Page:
Purebred ≠ Wellbred

You see it all the time - those Kjiji listings that say CKC registered puppies, purebred (insert breed here) puppies for sale, papers included, champion bloodlines! etc. Just because a dog is purebred does not mean it is well-bred.

It's important to note that the Canadian Kennel Club is simply a registry and a registered purebred dog just confirms that the dog does, in fact, have two parents that are from the same breed. It is not a measure of how closely those dogs actually resemble what the breed will look like nor a standard of quality. Therefore, just because a puppy might be CKC registered or "have papers", doesn't mean that these dogs are well-bred.

Within the breed, there can be a huge range of variation on what the dog will look like and their temperament. You picked a breed because of the breed characteristics you researched. Make sure that you select a breeder who is actually staying true to those breed characteristics by selectively breeding only the best examples of the breed type and temperament, coupled by health testing and ensuring that the parents are structurally sound.

@thegreatdanescientist There is no such thing as a “Euro” Dane. Those are simply dogs that are overdone, drooping, melty and out of type. They have significantly MORE health issues than what is considered “normal” for our lovely breed. Get educated on what is correct and stop falling for the sales pitch you’re being fed by greedy unethical breeders. There is a REASON for correct body structure. #fyp #caninepreservation #breedpreservation #eurodane #badbreeders #greatdane #supportethicalbreeders #greatdanesoftiktok ♬ original sound - TheGreatDaneScientist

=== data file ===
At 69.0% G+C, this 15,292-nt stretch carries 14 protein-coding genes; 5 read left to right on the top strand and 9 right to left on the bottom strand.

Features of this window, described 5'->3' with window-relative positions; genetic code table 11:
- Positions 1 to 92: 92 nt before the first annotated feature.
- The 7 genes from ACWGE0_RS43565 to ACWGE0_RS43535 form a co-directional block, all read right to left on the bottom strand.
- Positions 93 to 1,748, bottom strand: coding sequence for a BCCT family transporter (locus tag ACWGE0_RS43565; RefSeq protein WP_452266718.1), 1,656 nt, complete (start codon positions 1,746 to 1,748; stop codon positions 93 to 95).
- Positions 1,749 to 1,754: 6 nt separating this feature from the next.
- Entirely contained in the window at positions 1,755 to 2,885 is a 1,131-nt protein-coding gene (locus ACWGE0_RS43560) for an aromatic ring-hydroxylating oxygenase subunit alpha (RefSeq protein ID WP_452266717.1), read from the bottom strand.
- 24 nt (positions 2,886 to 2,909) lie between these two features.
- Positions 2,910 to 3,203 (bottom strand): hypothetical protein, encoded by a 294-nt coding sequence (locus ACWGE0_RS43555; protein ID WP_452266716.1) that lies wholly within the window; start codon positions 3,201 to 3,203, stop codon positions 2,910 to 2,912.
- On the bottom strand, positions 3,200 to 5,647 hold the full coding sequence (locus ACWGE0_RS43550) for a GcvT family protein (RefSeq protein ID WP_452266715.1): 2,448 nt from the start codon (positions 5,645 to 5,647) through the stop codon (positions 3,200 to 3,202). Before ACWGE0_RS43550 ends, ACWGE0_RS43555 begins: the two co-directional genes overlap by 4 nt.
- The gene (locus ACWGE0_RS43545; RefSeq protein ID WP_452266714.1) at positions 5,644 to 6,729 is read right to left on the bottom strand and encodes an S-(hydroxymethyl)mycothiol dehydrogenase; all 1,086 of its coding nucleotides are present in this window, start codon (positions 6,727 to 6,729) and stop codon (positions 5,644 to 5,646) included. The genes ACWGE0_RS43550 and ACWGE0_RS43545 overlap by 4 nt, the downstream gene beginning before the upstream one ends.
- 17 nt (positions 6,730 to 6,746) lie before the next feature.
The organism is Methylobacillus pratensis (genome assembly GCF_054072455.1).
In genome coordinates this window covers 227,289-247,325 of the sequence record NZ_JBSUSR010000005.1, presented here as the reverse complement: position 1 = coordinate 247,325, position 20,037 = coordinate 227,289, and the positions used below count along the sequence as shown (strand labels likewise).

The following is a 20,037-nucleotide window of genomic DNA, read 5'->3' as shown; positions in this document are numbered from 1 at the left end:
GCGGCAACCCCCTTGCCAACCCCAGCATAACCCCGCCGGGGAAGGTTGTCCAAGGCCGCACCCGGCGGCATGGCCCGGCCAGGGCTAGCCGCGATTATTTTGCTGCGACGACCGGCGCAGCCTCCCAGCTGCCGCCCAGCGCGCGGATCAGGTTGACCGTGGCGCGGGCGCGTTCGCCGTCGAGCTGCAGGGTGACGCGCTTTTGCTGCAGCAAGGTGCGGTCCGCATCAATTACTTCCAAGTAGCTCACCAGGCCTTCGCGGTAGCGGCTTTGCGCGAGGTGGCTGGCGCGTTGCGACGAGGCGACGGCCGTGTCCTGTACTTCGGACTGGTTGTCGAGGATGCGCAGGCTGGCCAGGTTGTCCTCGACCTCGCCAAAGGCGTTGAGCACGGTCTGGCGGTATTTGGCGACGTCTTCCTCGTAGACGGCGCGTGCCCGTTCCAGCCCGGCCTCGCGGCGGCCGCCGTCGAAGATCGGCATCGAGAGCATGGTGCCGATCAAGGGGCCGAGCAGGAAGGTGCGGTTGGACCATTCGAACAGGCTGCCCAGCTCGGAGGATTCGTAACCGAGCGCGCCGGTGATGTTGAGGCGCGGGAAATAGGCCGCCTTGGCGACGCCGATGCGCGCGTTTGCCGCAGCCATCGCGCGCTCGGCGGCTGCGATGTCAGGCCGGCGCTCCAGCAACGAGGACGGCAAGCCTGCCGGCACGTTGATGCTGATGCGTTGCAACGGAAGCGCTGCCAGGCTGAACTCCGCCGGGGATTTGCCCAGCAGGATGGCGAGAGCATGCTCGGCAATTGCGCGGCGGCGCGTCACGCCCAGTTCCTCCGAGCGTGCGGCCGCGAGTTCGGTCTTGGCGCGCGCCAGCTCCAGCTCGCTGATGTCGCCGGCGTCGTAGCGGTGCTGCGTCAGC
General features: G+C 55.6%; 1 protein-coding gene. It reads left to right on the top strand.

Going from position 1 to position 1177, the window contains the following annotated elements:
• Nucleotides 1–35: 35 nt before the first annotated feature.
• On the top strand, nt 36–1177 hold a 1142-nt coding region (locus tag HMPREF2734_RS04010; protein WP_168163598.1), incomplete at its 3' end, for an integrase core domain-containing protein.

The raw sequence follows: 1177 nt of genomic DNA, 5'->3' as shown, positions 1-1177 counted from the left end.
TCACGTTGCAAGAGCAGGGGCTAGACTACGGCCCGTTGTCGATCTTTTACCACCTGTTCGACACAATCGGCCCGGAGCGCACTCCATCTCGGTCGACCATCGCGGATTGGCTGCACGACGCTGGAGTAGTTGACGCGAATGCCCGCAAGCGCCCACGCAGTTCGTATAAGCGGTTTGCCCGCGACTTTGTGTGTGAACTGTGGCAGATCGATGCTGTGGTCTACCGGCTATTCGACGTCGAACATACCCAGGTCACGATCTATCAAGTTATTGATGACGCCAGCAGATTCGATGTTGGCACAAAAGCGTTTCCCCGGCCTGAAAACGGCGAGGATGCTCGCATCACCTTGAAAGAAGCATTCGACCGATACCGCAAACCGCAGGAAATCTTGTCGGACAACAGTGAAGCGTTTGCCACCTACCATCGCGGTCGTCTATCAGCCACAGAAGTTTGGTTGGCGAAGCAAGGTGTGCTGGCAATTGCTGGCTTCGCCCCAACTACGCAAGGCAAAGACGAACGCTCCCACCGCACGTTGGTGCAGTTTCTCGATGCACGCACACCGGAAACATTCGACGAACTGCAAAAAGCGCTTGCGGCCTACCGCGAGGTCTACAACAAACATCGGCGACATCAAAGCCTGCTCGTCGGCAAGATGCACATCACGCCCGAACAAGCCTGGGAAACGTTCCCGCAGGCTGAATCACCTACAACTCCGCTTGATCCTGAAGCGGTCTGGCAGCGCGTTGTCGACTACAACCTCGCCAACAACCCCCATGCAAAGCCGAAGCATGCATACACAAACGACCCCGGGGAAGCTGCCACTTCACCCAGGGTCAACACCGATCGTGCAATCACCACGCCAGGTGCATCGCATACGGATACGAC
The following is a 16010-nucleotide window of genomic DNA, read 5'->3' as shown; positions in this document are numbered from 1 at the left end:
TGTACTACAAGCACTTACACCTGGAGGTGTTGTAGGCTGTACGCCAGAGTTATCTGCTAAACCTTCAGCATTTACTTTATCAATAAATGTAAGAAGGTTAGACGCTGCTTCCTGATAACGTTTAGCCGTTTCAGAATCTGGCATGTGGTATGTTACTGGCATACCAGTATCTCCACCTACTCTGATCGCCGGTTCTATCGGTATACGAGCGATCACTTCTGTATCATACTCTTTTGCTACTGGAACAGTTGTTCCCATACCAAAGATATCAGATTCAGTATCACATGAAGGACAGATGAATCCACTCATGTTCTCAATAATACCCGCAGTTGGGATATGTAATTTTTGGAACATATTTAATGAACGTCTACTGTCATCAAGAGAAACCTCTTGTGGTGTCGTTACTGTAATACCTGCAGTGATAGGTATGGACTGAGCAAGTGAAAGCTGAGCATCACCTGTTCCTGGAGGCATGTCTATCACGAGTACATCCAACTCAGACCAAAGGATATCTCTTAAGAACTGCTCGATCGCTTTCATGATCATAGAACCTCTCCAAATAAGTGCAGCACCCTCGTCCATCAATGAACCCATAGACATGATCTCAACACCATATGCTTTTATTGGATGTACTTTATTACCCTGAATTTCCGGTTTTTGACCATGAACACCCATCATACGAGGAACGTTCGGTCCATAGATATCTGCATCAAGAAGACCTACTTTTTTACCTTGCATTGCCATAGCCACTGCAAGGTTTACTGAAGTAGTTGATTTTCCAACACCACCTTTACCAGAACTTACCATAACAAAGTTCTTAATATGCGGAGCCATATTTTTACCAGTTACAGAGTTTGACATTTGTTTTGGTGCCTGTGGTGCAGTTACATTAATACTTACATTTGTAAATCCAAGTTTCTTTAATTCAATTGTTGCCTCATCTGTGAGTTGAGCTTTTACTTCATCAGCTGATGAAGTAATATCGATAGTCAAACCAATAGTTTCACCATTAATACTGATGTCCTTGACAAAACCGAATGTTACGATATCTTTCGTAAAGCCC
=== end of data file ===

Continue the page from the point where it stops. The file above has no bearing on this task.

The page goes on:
In addition, you may be tempted by an ad that says the puppies come from a championship bloodline. Well, that's all well and good, but what about the actual parents themselves - are they champions? The parents themselves should be proven in some way, whether by a conformation championship or a performance title, that demonstrate they are worthy of being bred.

Within every litter, there is often only 1 or 2 puppies that are "show-quality". And the rest of the puppies, while perhaps well-bred, may have disqualifying factors that indicate they should not be bred. It is often these puppies that backyard breeders use, with no further regard or careful selection on what a potential pairing may produce.

The final caveat, however, is that Eurasiers are a difficult breed to finish a championship in, mostly because the population of Eurasiers in Canada are very small, and only a subset of Eurasier owners are interested in breeding or showing. Because championship points are directly affected by how many other Eurasiers are competing in the same show, it can take a very long time to finish a Eurasier in Canada. Therefore, it is rare that both the male and the female in a pairing will be finished champions.

A breeder who has done some attempts at showing and getting their dogs in front of an impartial third-party like a CKC judge is better than one who hasn't shown at all, since attendance at a dog show already tests a dog's temperament, ie. are they stable enough to handle a crazy, chaotic environment with lots of other dogs and people, and calmly allow strangers to touch them.

Puppy mills and backyard breeders exist because people continue to buy from them. Even if you show up to buy a puppy and they are housed in deplorable conditions, you cannot "rescue" a puppy mill dog or a puppy from a backyard breeder - all that does is give incentive to the "breeder" to breed more. Please, do your research, seek out the best possible preservation breeder for your breed, or go to a shelter and rescue one.